The Economics of Bitcoin Mining

Amrinder Dhindsa
Aug 8, 2018 · 4 min read

Why is the mining hash rate increasing while the Bitcoin price is falling?

The Bitcoin price has fallen from a peak of around $20,000 in Dec 2017 to $6500 as of today, a 67% fall in less than 8 months. In the same time period, the mining hash rate has risen from 15 EH/s to 45 EH/s, a three-fold increase.

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The conventional wisdom on cryptocurrency mining states that hash rate generally rises with prices, with the opposite being true for falling prices. This occurs because, with rising Bitcoin price, more miners are incentivized to come online to earn a share of the block reward proportional to their hash rate. With falling prices, miners with marginal costs of mining (one bitcoin) higher than the price of Bitcoin start dropping out leading to a reduced hash rate. As expected, the hash rate has increased with increasing price, however, counter-intuitively, hash rate is also continuing to increase rapidly with a falling price.

Why are more miners coming online even when the Bitcoin price is falling?

The current block time is 10 minutes and the winning miner is rewarded with a block reward of 12.5 Bitcoins. The probability of winning the block reward is proportional to the miner’s hash rate as a percentage of the total hash rate.

The main operational cost in Bitcoin mining is the electricity cost for mining hardware. The cost of electricity and therefore the marginal cost of mining one Bitcoin varies around the world. It is also to be noted that most of the mining hardware (Application Specific Integrated Circuits- ASICs) are manufactured in China by a handful of companies.

The currently estimated marginal cost of mining a Bitcoin is around $4700 in the USA and as low as $3000 in China with the latter having the most ease of access to mining hardware as well. With the current price of Bitcoin at $6500, most of the amateur miners around the world are under water and are dropping out of the mining market as the price falls.

The professional miners with ASIC farms are however making a decent profit even at this low price and are even incentivized to bring more ASIC hardware online as long as the price remains above their marginal cost of production. The incentives, however, are stronger for the Chinese miners with a very low marginal cost of $3000.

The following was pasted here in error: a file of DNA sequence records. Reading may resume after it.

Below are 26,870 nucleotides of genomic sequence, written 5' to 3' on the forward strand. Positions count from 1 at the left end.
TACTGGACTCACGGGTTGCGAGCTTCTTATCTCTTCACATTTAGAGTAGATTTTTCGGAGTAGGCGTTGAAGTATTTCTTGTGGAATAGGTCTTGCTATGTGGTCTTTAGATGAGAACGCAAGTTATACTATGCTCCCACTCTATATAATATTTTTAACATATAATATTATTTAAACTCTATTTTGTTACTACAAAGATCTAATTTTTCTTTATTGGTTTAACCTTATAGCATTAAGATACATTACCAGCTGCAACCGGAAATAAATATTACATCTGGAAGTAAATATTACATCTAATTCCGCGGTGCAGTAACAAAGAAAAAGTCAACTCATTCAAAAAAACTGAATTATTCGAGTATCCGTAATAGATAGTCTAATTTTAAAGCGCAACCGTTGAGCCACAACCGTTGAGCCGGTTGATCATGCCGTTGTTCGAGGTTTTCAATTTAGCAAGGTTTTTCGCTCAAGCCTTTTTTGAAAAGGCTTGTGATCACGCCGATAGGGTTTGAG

Since the block reward is fixed in the short term, at 12.5 Bitcoins per 10 minutes, assuming the current price of $6500, any expansion by the Chinese Miners will come at the expense of the miners with a higher marginal cost of production.

Ceterus paribus, this should continue until the marginal cost of mining across (the remaining) operations are equalised.

Considering the economics, the mining infrastructure will tend to centralize more and more as the price continues to fall further. In theory, the mining will move to locations with the lowest unit cost of electricity but in real life, most mining infrastructure will tend to centralize in China as they have direct access to large quantities of highly efficient ASIC miners as well as one of the lowest marginal cost of mining.

Therefore one should expect the hash rate to continue going up even as prices continue falling. Higher marginal cost miners will continue dropping out of the market with more efficient miners gaining market share. It is possible for the price to fall below the marginal cost of the most efficient (least cost) miner; it is at this point that the hash rate will start falling with a falling price. It may be quite likely that some miners will continue mining at a loss for some time before finally deciding to gradually start shutting down hash power.

This tendency for extreme centralisation can only be alleviated by increased competition in ASIC manufacturing and as a consequence, an improved access to mining hardware around the world. Even with such competition in hardware manufacturing, miners will gradually move to regions around the world with the lowest unit cost of electricity (normalised for socio-economic and political factors).

The Bitcoin mining business is, therefore, a relatively free market at play with more efficient miners gaining market share at the expense of less efficient ones.

One final point to note is that the design of the Bitcoin protocol ensures that even if a single miner controls 100% of the hash rate, it is still strongly incentivized to not engage in a double spend attack and continue mining the chain in an honest manner.

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